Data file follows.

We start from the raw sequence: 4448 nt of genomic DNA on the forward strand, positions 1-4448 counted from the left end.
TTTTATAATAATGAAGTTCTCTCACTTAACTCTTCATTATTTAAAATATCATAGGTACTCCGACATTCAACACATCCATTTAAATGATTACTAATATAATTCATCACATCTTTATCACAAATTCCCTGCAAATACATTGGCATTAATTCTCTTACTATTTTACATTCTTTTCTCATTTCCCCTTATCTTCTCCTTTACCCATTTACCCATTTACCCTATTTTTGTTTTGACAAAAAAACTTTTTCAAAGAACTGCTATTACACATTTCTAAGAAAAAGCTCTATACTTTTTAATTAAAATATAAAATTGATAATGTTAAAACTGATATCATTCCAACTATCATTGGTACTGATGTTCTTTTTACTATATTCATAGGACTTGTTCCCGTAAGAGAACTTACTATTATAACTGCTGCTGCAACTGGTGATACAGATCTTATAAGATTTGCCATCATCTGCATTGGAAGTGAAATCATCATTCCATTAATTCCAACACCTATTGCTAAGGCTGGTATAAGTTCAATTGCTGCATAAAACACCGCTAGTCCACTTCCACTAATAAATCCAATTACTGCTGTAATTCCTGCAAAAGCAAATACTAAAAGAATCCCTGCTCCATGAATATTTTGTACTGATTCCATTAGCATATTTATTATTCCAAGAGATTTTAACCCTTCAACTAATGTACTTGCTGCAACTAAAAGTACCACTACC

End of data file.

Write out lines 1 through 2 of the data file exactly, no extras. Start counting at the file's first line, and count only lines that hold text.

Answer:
We start from the raw sequence: 4448 nt of genomic DNA on the forward strand, positions 1-4448 counted from the left end.
TTTTATAATAATGAAGTTCTCTCACTTAACTCTTCATTATTTAAAATATCATAGGTACTCCGACATTCAACACATCCATTTAAATGATTACTAATATAATTCATCACATCTTTATCACAAATTCCCTGCAAATACATTGGCATTAATTCTCTTACTATTTTACATTCTTTTCTCATTTCCCCTTATCTTCTCCTTTACCCATTTACCCATTTACCCTATTTTTGTTTTGACAAAAAAACTTTTTCAAAGAACTGCTATTACACATTTCTAAGAAAAAGCTCTATACTTTTTAATTAAAATATAAAATTGATAATGTTAAAACTGATATCATTCCAACTATCATTGGTACTGATGTTCTTTTTACTATATTCATAGGACTTGTTCCCGTAAGAGAACTTACTATTATAACTGCTGCTGCAACTGGTGATACAGATCTTATAAGATTTGCCATCATCTGCATTGGAAGTGAAATCATCATTCCATTAATTCCAACACCTATTGCTAAGGCTGGTATAAGTTCAATTGCTGCATAAAACACCGCTAGTCCACTTCCACTAATAAATCCAATTACTGCTGTAATTCCTGCAAAAGCAAATACTAAAAGAATCCCTGCTCCATGAATATTTTGTACTGATTCCATTAGCATATTTATTATTCCAAGAGATTTTAACCCTTCAACTAATGTACTTGCTGCAACTAAAAGTACCACTACC